Recovery site hosts bad data, GAO says

Thousands of apparent errors in recipient reports on jobs

The Obama administration’s project to track all spending under the $787 billion economic stimulus law has data quality problems, according to a new report from the Government Accountability Office.

Hundreds of thousands of recipients have submitted spending reports, which have been posted online at Recovery.gov. The reports describe projects funded by, and jobs created from, the $47 billion in spending to date, said the GAO report of Nov. 19.

However, the data has not proved fully reliable, GAO said. The problems include 3,978 reports that showed no dollar amount received or expended but listed more than 50,000 jobs created or retained, and 9,247 reports that showed no jobs created, but listed expenditures of $1 billion combined.

There also were discrepancies between award amounts and the amounts reported as received which, although relatively small in number, indicate “problematic issues in the reporting,” the GAO report said.

In addition, while the Office of Management and Budget has estimated that 90 percent of the recipients required to report to date have done so, there are questions about the 10 percent who have not reported, the GAO said.

While praising the administration’s efforts at transparency, the GAO urged that the data quality problems be fixed.

“While recipients GAO contacted appear to have made good faith efforts to ensure complete and accurate reporting, GAO’s fieldwork and initial review and analysis of recipient data from Recovery.gov indicate that there are a range of significant reporting and quality issues that need to be addressed,” the report concluded.

The GAO recommended that the Office of Management and Budget clarify definitions and continue working with federal agencies to provide guidance to recipients. OMB agreed with the recommendations.

Earl Devaney, chairman of the Recovery Accountability and Transparency Board, which oversees Recovery.gov, said Nov. 19 that the board has corrected a number of errors in the data posted on Recovery.gov associated with nonexistent congressional districts.

Where incorrect congressional districts were identified in states with only a single such district, the data was changed to reflect that district. In states with multiple districts, the data was matched to zip codes used in the reports. In cases where no zip code was provided, the board has utilized a placeholder code until further investigation, Devaney said in a statement.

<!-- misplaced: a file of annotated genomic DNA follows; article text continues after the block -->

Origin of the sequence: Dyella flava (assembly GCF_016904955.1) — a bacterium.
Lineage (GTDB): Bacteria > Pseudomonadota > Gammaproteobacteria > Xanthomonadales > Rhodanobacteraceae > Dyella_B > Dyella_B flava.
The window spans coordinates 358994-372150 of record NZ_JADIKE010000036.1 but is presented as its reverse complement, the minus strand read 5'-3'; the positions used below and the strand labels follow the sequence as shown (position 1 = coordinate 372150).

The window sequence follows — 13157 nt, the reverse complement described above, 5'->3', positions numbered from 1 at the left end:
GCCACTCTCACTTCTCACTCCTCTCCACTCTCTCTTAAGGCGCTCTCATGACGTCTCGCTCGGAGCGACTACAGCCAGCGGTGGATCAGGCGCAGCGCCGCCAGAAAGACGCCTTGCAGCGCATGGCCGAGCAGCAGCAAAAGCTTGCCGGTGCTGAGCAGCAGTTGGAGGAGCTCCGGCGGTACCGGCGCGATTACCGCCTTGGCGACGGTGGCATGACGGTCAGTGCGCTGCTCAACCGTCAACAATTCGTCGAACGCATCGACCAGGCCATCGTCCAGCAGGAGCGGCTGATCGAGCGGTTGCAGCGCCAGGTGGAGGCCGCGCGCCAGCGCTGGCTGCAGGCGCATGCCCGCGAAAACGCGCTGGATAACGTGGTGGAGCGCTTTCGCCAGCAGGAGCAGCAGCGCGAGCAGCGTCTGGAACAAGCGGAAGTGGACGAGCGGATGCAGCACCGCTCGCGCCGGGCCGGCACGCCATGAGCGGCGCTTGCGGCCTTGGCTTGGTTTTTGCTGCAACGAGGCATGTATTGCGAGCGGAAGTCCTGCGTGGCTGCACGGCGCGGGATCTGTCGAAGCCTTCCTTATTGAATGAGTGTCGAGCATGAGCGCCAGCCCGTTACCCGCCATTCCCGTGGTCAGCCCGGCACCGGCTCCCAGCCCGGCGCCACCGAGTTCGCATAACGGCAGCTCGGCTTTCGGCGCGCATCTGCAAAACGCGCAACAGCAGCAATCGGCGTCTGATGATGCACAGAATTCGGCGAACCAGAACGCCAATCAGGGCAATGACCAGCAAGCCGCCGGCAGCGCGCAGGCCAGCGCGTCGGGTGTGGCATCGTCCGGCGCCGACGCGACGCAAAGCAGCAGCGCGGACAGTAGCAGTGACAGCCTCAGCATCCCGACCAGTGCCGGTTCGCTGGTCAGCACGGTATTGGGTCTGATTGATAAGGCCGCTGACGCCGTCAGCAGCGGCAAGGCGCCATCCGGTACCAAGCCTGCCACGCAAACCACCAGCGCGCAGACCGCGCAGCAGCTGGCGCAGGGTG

Devaney said the problem was fixed quickly because of its importance.

“In cases where incorrect data results in a significant risk that the public will be misled or confused, the b0oard, as it has previously done, may opt to step in and correct or omit data in lieu of the established OMB guidance that only recipients can enter or change data,” Devaney said.

Gene Dodaro, acting comptroller general, and Devaney were among the witnesses who discussed the data quality issues at a hearing held Nov. 19 by the House Committee on Oversight and Government Reform.

The recovery board recently refreshed Recovery.gov to include more features. The updated Web site got mostly good reviews, but transparency advocates were concerned about data quality and searchability.

About the Author

Alice Lipowicz is a staff writer covering government 2.0, homeland security and other IT policies for Federal Computer Week.

Featured

  • Cybersecurity

    DHS floats 'collective defense' model for cybersecurity

    Homeland Security Secretary Kirstjen Nielsen wants her department to have a more direct role in defending the private sector and critical infrastructure entities from cyberthreats.

  • Defense
    Defense Secretary James Mattis testifies at an April 12 hearing of the House Armed Services Committee.

    Mattis: Cloud deal not tailored for Amazon

    On Capitol Hill, Defense Secretary Jim Mattis sought to quell "rumors" that the Pentagon's planned single-award cloud acquisition was designed with Amazon Web Services in mind.

  • Census
    shutterstock image

    2020 Census to include citizenship question

    The Department of Commerce is breaking with recent practice and restoring a question about respondent citizenship last used in 1950, despite being urged not to by former Census directors and outside experts.

Stay Connected

FCW Update

Sign up for our newsletter.

I agree to this site's Privacy Policy.